In Shor’s article, he argues that having students memorize things is not an effective way for them to learn. He thinks that the methods, like the three R’s, are not good methods for students, they should be able to learn, think and question for themselves instead of being told how to learn and what to think. Shor says, “If the student’s task is to memorize rules and existing knowledge, without questioning the subject matter or the learning process, their potential for critical thought and action will be restricted.” Shor thinks that students need to participate in class in order to do well and that they should be given the opportunity to do that. He argues that students need to develop social skills and by sitting in a classroom getting lectured or talked at then this will not be able to happen. Social skills are important for life and being successful. Classes are set up with one curriculum and do not give students much room to think on their own. Students are told exactly what they have to learn and are told that there is only one correct answer; Shor wants us to be able stray away from this. Unfortunately, this idea is hard to drift from and many things influence what we are exactly taught in school. Certain topics are chosen to be taught in schools, while many others that are equally as important are forgotten about.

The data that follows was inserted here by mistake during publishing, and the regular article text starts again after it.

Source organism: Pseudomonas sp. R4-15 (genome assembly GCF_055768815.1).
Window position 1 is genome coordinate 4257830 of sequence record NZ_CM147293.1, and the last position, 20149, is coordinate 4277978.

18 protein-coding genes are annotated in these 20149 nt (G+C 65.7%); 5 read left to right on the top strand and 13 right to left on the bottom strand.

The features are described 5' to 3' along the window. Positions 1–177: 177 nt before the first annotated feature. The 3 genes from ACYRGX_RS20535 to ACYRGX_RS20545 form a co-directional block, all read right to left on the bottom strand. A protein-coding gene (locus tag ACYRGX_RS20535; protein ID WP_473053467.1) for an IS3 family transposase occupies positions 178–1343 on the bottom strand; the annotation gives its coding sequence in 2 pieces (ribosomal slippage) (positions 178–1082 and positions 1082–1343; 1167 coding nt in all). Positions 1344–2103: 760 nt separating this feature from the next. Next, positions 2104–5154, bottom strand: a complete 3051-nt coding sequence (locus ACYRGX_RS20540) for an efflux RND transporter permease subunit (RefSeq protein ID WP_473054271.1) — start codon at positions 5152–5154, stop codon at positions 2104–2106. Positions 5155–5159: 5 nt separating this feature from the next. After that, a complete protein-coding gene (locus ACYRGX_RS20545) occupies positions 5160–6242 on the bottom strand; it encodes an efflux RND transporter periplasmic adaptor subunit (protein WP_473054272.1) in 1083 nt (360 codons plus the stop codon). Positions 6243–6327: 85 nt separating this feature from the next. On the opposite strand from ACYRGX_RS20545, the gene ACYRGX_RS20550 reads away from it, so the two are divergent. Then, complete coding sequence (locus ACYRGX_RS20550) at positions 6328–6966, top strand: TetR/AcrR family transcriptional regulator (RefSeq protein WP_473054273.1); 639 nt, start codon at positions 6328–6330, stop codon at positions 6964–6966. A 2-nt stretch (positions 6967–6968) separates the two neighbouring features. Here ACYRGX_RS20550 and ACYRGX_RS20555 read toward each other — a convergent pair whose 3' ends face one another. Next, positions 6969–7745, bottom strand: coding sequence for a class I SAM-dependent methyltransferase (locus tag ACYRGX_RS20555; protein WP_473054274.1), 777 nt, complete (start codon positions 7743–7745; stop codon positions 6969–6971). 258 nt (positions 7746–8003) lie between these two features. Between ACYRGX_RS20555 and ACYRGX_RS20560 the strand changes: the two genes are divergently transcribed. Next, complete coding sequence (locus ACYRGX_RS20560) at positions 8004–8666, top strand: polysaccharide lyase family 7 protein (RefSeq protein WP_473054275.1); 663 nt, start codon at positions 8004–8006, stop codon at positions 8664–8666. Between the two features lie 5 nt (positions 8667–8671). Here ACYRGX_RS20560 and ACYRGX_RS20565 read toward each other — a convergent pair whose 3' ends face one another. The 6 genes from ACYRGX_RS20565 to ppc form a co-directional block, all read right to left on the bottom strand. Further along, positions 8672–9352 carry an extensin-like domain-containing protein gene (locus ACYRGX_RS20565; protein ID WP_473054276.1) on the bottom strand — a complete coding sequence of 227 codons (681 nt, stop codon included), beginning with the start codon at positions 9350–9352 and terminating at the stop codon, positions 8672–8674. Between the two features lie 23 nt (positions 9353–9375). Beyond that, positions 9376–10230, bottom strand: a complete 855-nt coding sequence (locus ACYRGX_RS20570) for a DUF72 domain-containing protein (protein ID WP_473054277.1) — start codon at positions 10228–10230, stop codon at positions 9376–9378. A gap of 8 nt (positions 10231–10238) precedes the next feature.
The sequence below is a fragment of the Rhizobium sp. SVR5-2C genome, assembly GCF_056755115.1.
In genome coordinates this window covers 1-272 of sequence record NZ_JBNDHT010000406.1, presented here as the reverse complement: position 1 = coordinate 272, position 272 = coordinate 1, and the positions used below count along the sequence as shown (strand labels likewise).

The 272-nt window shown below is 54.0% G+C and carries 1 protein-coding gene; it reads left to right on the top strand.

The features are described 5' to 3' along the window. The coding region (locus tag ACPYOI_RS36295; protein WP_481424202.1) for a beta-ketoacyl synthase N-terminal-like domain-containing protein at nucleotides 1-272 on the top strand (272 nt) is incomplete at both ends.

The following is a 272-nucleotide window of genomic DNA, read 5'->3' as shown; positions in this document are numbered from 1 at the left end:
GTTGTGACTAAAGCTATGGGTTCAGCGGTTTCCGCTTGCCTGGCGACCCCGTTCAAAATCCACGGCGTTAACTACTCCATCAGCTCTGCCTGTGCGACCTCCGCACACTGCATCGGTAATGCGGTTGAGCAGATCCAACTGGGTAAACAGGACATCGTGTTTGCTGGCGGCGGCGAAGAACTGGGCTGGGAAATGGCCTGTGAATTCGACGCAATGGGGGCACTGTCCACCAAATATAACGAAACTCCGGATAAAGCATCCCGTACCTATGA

In class, I would like to talk about empowering educating and if there is even a possible way to do what Shor argues.